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U.S. Warns China Against an Exclusion Zone

U.S. Warns China Against an Exclusion Zone

Beijing’s designated Air Defence Identification Zone (ADIZ) in the East China Sea, announced in November 2013 (The Economist)

On Wednesday, U.S. Deputy Secretary of Defense Robert Work warned Beijing against declaring an exclusion zone in the South China Sea, calling any potential announcement as “destabilizing,” and vowing the United States would not recognize such a zone.  Deputy Secretary Work added, “We would prefer that all of the claims in the South China Sea be handled through mediation and not force or coercion.”

U.S. officials are increasingly concerned Beijing may soon announce a long-rumored Air Defense Identification Zone (ADIZ) for the South China Sea, as they did in the East China Sea in 2013 (see above).  The fear in Washington is Beijing will be prompted to declare the ADIZ should China lose an upcoming international court case.  The court case was filed by the Philippines against overlapping maritime territorial claims by Beijing in the South China Sea.  The international court is expected to rule on the case in late May or early June.  

Recent months have seen a more belligerent Beijing angering a number of its neighbors by deploying surface-to-air missiles on a disputed island, reclaiming land to bolster its claims to disputed reefs, harassing Vietnamese fishing boats, and ramming an Indonesian patrol ship, all in the disputed waters of the South China Sea.  

In its “pivot to Asia”, Washington has at times seemed reactive, rather than proactive, in countering aggressive actions by Beijing.  In early March, after the discovery of China’s deployment of surface-to-air missiles to Woody Island, which is claimed by Vietnam, the U.S. sailed an aircraft carrier, two destroyers, two cruisers, and the command ship of the Japan-based 7th Fleet into nearby waters.  Prior to that, on January 30, the destroyer USS Curtis Wilbur conducted a similar patrol around Triton Island, part of the Paracel Islands chain that is claimed by Beijing. The patrol was in response to China’s confirmation of a civilian plane test flight that landed on an artificial island built in the Spratlys, marking the first time Beijing has used a runway in the area.

While Washington cited the sailing as one of a series of “freedom of navigation” exercises, Beijing views all of the patrols as a show of force, and accuses the United States of militarizing the South China Sea.  Beijing has admitted to its own militarization of the South China Sea, after Chinese foreign ministry spokeswoman Hua Chunying tried to reason that her country’s South China Sea military deployments were no different from U.S. deployments on Hawaii, despite no other country having a claim on Hawaii.

The proactive statement from Deputy Secretary Work came immediately before Chinese President Xi Jinping’s visit to Washington for a nuclear summit and his private talks with President Obama in Washington on Thursday.  The warning to Beijing that the U.S. will not recognize any future declaration of a South China Sea exclusion zone is a clarifying line in the sand. Washington has made it clear how they will react, if we go by previous “freedom of navigation” exercises and the testimony last month of Admiral Harry Harris, the commander of the U.S. Pacific Command, before the House Armed Services Committee in Washington.  Admiral Harris proclaimed, “We’ll fly, sail and operate wherever international law allows.”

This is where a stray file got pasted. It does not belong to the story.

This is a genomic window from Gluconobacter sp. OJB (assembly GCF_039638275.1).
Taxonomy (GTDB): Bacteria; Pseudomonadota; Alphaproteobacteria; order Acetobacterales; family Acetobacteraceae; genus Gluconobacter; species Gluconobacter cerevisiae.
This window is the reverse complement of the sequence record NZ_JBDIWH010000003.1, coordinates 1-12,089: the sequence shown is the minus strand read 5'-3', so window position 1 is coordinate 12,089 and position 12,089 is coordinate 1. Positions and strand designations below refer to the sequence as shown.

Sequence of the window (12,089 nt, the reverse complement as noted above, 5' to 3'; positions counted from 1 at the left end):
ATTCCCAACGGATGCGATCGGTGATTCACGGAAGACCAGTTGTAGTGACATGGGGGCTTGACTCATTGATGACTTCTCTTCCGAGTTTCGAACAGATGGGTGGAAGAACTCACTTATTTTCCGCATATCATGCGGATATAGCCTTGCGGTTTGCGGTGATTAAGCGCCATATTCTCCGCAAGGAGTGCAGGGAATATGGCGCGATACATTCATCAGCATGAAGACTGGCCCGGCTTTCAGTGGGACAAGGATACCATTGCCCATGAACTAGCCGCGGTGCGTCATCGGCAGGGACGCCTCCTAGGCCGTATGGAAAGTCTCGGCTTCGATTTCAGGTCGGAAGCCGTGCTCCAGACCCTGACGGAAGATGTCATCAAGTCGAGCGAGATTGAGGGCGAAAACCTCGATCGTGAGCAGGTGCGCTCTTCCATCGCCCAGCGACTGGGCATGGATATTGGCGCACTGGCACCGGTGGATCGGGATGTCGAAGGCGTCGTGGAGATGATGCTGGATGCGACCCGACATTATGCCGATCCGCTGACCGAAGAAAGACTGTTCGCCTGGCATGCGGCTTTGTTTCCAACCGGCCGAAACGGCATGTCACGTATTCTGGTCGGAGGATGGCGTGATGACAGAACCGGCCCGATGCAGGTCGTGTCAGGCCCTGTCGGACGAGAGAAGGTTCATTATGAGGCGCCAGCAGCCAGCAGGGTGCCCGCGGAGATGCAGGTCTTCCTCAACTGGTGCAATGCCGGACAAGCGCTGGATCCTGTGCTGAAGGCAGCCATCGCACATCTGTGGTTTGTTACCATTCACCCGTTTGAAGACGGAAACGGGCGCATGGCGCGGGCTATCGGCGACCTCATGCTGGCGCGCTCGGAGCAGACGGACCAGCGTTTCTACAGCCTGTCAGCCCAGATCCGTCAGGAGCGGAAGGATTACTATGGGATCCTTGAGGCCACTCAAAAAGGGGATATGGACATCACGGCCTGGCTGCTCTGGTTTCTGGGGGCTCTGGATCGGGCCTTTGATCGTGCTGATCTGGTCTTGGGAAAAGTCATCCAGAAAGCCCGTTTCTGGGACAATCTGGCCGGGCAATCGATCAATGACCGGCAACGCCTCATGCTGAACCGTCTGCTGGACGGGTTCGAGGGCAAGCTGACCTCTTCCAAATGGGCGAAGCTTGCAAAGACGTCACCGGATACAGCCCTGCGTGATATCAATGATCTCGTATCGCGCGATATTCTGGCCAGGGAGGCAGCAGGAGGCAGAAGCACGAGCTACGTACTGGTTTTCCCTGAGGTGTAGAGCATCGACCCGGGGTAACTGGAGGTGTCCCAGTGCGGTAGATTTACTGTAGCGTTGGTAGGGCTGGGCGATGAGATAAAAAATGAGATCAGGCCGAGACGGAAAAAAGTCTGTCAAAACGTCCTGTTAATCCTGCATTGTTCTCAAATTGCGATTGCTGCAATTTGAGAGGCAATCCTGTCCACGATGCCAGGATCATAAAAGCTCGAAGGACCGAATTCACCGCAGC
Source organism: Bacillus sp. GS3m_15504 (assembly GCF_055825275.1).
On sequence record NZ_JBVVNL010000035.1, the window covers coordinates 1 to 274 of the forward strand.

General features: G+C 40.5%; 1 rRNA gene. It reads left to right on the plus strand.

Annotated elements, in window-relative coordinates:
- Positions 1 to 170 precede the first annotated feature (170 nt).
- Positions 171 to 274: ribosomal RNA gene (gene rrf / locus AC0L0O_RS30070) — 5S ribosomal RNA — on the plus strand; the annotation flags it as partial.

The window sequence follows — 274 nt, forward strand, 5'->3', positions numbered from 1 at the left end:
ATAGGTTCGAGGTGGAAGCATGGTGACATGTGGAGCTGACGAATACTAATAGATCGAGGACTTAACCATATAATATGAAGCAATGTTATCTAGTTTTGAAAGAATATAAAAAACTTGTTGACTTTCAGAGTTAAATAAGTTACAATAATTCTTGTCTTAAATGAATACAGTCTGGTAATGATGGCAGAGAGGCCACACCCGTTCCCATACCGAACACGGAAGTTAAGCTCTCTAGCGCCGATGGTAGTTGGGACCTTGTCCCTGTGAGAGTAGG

While Beijing has been duly notified any announcement of an ADIZ in the South China Sea will not be recognized and will likely be quickly violated, Beijing issued a warning of its own on Thursday.  When questioned concerning a recent report on U.S. patrols in waters Beijing claims as its own, defense ministry spokesman Yang Yujun responded: “As for the US ships which came, I can only suggest they be careful”.



Gary Sands

Gary Sands is a Senior Analyst at Wikistrat, a crowdsourced consultancy, and a Director at Highway West Capital Advisors, a venture capital, project finance and political risk advisory. He has contributed a number of op-eds for Forbes, U.S. News and World Report, Newsweek, Washington Times, The Diplomat, The National Interest, International Policy Digest, Asia Times, EurasiaNet, Eurasia Review, Indo-Pacific Review, the South China Morning Post, and the Global Times. He was previously employed in lending and advisory roles at Shell Capital, ABB Structured Finance, and the U.S. Overseas Private Investment Corporation. He earned his Masters of Business Administration in International Business from the George Washington University in Washington, D.C. and a Bachelor of Science in Finance at the University of Connecticut in Storrs, Connecticut. He spent six years in Shanghai from 2006-2012, four years in Rio de Janeiro, and is currently based in Ho Chi Minh City, Vietnam. [email protected]